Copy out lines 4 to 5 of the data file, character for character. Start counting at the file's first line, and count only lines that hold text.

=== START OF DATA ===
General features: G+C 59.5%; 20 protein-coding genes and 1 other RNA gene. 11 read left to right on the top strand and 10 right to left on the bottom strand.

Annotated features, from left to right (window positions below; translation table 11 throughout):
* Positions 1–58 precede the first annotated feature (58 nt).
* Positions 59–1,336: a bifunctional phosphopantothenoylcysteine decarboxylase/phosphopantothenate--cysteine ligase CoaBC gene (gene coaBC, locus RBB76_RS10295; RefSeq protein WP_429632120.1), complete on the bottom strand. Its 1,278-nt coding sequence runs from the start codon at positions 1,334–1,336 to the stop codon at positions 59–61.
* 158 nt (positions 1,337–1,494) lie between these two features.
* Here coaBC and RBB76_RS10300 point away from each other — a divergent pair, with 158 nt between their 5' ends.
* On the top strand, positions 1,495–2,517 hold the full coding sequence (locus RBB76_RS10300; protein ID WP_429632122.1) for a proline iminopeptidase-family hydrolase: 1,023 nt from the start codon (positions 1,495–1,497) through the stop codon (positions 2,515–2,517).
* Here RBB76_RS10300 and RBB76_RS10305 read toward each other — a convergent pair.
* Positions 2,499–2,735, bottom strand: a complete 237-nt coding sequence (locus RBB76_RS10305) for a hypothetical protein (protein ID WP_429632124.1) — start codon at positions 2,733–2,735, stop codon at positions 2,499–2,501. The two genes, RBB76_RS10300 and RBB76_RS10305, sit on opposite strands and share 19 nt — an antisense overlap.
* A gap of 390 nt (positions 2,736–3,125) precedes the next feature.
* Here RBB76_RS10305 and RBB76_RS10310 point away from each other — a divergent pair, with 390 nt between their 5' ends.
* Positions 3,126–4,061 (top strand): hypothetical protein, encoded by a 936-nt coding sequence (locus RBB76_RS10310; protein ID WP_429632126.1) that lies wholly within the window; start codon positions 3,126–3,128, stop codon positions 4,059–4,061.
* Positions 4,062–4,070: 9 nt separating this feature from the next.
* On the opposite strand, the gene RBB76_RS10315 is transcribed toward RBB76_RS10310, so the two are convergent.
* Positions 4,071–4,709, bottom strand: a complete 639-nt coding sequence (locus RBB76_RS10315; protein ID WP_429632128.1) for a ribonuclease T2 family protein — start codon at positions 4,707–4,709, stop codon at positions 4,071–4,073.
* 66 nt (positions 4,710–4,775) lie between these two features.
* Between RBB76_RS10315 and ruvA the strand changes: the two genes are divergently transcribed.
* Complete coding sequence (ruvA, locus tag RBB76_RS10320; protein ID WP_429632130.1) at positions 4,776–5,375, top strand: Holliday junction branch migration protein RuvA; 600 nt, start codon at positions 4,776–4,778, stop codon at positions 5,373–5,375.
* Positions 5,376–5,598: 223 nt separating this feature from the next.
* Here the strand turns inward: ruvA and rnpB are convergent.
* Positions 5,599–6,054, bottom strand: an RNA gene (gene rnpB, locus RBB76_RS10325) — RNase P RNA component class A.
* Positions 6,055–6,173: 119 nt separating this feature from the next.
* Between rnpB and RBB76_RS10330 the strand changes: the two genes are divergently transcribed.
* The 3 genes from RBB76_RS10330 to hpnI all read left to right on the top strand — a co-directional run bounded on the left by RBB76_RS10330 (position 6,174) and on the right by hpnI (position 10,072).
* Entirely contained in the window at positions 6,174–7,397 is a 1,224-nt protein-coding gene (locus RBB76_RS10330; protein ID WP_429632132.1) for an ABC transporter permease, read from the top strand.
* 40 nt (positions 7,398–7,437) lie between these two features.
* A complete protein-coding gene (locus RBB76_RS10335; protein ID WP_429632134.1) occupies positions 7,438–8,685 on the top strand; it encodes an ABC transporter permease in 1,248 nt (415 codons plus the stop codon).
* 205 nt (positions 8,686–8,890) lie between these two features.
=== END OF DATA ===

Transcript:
* Positions 59–1,336: a bifunctional phosphopantothenoylcysteine decarboxylase/phosphopantothenate--cysteine ligase CoaBC gene (gene coaBC, locus RBB76_RS10295; RefSeq protein WP_429632120.1), complete on the bottom strand. Its 1,278-nt coding sequence runs from the start codon at positions 1,334–1,336 to the stop codon at positions 59–61.
* 158 nt (positions 1,337–1,494) lie between these two features.